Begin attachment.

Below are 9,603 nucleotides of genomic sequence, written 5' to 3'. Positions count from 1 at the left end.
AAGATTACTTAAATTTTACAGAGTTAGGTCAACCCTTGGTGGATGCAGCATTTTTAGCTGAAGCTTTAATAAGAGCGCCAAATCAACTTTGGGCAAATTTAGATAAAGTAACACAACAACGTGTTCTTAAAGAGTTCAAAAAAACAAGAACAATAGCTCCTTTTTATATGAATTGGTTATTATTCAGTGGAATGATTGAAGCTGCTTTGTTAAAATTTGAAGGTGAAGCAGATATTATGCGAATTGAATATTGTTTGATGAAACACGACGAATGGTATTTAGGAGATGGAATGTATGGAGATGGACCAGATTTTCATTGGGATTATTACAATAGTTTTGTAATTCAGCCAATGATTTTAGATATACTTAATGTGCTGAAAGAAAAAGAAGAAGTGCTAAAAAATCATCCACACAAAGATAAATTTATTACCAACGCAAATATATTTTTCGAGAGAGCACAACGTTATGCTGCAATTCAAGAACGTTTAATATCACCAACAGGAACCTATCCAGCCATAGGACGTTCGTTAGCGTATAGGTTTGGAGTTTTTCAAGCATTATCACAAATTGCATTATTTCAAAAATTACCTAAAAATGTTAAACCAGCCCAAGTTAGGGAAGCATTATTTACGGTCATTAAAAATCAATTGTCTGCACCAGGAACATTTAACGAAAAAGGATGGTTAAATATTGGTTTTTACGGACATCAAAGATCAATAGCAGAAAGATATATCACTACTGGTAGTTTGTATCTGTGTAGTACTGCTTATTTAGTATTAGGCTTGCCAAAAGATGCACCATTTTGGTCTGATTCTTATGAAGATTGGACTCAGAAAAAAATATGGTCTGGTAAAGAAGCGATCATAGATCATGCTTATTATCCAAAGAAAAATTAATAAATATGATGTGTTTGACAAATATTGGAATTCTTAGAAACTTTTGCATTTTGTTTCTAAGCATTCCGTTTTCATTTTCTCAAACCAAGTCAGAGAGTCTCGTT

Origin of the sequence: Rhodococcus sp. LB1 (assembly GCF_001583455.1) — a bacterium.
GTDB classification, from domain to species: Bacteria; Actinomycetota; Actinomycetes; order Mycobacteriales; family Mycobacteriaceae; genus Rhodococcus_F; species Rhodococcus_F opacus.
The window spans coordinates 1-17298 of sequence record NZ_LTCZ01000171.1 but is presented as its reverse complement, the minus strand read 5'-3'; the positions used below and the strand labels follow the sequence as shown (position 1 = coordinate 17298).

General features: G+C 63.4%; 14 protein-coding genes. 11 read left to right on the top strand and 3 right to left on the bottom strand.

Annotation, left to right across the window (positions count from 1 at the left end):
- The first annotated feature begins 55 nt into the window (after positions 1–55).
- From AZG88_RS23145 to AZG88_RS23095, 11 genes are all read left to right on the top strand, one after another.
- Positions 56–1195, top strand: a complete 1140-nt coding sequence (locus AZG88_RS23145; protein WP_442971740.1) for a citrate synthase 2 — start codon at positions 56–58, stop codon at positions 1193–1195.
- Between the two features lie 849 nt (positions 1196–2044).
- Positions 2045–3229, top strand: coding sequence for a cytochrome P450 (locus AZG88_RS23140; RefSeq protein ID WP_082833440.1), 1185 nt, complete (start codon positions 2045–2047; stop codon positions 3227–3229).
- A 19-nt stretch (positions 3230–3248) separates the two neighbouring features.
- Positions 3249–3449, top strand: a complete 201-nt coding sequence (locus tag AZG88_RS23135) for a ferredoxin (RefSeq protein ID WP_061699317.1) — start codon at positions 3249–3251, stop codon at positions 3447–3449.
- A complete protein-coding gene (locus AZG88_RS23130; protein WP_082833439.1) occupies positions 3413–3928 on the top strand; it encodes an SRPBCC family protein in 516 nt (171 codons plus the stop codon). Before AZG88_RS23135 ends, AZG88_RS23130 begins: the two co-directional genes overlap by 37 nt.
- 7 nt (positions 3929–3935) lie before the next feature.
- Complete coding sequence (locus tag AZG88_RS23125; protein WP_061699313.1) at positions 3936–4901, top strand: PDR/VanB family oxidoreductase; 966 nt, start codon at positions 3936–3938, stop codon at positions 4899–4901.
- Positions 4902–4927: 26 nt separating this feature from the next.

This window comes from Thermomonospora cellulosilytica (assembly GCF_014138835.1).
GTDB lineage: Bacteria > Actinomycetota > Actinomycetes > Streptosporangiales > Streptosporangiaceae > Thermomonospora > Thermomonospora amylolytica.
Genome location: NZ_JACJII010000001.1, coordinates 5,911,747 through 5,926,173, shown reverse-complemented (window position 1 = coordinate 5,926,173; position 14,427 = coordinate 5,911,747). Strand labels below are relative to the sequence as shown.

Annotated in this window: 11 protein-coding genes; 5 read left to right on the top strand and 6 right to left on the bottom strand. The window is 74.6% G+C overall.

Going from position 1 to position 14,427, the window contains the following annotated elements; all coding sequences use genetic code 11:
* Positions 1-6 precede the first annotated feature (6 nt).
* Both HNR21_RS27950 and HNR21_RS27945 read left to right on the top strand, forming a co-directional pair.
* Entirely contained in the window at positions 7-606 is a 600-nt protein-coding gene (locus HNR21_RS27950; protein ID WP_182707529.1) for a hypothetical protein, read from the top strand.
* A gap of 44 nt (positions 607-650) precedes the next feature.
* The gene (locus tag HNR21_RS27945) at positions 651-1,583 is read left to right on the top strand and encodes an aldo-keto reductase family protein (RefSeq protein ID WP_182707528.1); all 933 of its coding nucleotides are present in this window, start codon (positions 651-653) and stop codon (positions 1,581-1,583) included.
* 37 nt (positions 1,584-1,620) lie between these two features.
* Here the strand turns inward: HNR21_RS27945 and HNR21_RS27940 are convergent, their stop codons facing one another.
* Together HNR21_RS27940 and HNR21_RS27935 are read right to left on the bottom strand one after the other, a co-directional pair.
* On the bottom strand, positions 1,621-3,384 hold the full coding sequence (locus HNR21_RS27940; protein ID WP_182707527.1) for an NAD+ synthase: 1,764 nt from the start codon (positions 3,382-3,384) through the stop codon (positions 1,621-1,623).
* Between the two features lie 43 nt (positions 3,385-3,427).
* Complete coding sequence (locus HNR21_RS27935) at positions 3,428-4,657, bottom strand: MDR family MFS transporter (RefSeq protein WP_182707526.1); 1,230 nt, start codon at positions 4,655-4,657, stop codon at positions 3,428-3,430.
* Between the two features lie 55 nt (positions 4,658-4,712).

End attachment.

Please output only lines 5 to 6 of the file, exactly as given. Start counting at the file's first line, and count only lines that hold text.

The window spans coordinates 1-17298 of sequence record NZ_LTCZ01000171.1 but is presented as its reverse complement, the minus strand read 5'-3'; the positions used below and the strand labels follow the sequence as shown (position 1 = coordinate 17298).

General features: G+C 63.4%; 14 protein-coding genes. 11 read left to right on the top strand and 3 right to left on the bottom strand.